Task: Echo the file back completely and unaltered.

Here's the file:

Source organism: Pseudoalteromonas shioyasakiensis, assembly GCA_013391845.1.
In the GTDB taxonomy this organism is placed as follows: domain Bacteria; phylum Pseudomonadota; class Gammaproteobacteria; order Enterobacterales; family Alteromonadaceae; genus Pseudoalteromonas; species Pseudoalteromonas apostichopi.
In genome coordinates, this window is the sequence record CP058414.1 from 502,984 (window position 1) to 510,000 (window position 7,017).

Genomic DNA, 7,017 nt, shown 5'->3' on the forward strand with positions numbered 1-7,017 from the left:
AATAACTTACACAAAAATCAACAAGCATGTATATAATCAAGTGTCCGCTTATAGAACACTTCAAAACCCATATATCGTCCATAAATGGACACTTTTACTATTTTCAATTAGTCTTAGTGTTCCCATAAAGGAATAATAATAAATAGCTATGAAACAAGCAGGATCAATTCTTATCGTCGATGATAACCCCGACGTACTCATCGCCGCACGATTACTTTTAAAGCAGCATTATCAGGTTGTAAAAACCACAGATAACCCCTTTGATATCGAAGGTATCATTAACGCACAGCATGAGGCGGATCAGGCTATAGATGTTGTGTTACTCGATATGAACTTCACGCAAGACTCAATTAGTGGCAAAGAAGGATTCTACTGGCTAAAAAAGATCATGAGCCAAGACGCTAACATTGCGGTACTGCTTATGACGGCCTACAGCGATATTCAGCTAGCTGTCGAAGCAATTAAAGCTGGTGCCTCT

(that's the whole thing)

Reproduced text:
Source organism: Pseudoalteromonas shioyasakiensis, assembly GCA_013391845.1.
In the GTDB taxonomy this organism is placed as follows: domain Bacteria; phylum Pseudomonadota; class Gammaproteobacteria; order Enterobacterales; family Alteromonadaceae; genus Pseudoalteromonas; species Pseudoalteromonas apostichopi.
In genome coordinates, this window is the sequence record CP058414.1 from 502,984 (window position 1) to 510,000 (window position 7,017).

Genomic DNA, 7,017 nt, shown 5'->3' on the forward strand with positions numbered 1-7,017 from the left:
AATAACTTACACAAAAATCAACAAGCATGTATATAATCAAGTGTCCGCTTATAGAACACTTCAAAACCCATATATCGTCCATAAATGGACACTTTTACTATTTTCAATTAGTCTTAGTGTTCCCATAAAGGAATAATAATAAATAGCTATGAAACAAGCAGGATCAATTCTTATCGTCGATGATAACCCCGACGTACTCATCGCCGCACGATTACTTTTAAAGCAGCATTATCAGGTTGTAAAAACCACAGATAACCCCTTTGATATCGAAGGTATCATTAACGCACAGCATGAGGCGGATCAGGCTATAGATGTTGTGTTACTCGATATGAACTTCACGCAAGACTCAATTAGTGGCAAAGAAGGATTCTACTGGCTAAAAAAGATCATGAGCCAAGACGCTAACATTGCGGTACTGCTTATGACGGCCTACAGCGATATTCAGCTAGCTGTCGAAGCAATTAAAGCTGGTGCCTCT